Under a strict reading of the Foreign Emoluments Clause, these gifts would appear to be barred absent Congressional authorization, but rather than being prosecuted for accepting them previous Presidents have been permitted to receive them as long as they are properly reported by the White House and with the understanding that these are meant to be gifts to the United States rather than personal gifts for the President. As a result, this means that Presidents are generally not permitted to take these gifts with them when they leave office, or to sell them on the open market.

    So, in other words, they didn’t have an emoluments issue because they didn’t receive any gifts. They just accepted them on behalf of the United States.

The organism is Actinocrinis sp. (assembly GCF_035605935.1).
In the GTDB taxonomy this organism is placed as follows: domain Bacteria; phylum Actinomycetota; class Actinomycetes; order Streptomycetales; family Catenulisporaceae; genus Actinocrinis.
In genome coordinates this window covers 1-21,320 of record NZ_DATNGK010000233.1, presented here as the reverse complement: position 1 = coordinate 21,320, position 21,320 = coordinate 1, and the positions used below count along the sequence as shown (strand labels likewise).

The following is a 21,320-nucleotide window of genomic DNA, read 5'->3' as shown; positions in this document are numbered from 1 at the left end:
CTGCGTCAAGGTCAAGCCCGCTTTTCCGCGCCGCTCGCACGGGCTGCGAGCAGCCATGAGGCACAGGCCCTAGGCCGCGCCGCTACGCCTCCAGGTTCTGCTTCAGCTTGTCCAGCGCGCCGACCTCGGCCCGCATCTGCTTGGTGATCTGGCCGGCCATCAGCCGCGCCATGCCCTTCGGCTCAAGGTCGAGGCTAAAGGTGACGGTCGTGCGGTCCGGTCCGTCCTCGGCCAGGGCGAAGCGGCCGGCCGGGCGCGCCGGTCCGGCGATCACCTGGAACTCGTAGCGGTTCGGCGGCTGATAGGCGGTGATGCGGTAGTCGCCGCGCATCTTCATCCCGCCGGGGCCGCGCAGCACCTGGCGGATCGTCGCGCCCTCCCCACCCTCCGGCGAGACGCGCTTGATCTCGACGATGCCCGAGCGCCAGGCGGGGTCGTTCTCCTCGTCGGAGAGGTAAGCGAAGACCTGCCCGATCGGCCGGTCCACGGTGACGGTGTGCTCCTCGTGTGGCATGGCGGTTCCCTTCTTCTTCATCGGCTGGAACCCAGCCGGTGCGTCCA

Such acceptance doesn’t violate the Emoluments Clause because Congress has approved such acceptances under the Foreign Gifts and Decorations Act -= allowing for the acceptance of gifts of “minimal value” from foreign governments offered as souvenirs or marks of courtesy and the acceptance of other gifts when a refusal of the gift may cause “offense or embarrassment” or otherwise harm the foreign relations of the United States.

    So accepting these gifts (a) doesn’t benefit themselves personally and (b) is explicitly permitted by an act of Congress. But you someone how conclude that

    At the very least, though, this history raises legitimate questions about what the clauses mean and whether they are being violated in this case.

    How?

    2
    2
  4. Kathy says:

    @SKI:

    So, in other words, they didn’t have an emoluments issue because they didn’t receive any gifts. They just accepted them on behalf of the United States.

    And that won’t even slow down El Cheeto for even a microsecond, when he complains how unfair it is that Obama and Clinton accepted such gifts.